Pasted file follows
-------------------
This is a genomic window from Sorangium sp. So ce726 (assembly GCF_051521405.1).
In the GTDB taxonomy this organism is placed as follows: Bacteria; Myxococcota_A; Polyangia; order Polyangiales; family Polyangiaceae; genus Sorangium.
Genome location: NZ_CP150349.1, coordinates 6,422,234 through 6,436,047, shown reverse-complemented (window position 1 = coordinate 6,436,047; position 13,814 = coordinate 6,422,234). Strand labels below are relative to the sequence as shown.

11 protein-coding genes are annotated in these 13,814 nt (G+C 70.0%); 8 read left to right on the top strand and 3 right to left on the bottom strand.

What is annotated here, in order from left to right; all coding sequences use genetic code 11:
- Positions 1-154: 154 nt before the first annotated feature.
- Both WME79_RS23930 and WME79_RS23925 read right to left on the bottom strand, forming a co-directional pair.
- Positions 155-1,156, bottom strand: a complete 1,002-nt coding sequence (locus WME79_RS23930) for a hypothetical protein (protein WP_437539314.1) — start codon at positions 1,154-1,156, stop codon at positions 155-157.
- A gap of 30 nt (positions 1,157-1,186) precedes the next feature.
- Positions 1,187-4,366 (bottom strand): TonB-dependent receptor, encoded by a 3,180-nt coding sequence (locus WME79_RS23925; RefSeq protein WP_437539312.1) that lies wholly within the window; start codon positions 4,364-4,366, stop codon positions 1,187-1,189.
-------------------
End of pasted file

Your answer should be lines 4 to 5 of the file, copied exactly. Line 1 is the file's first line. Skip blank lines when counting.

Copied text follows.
11 protein-coding genes are annotated in these 13,814 nt (G+C 70.0%); 8 read left to right on the top strand and 3 right to left on the bottom strand.

What is annotated here, in order from left to right; all coding sequences use genetic code 11: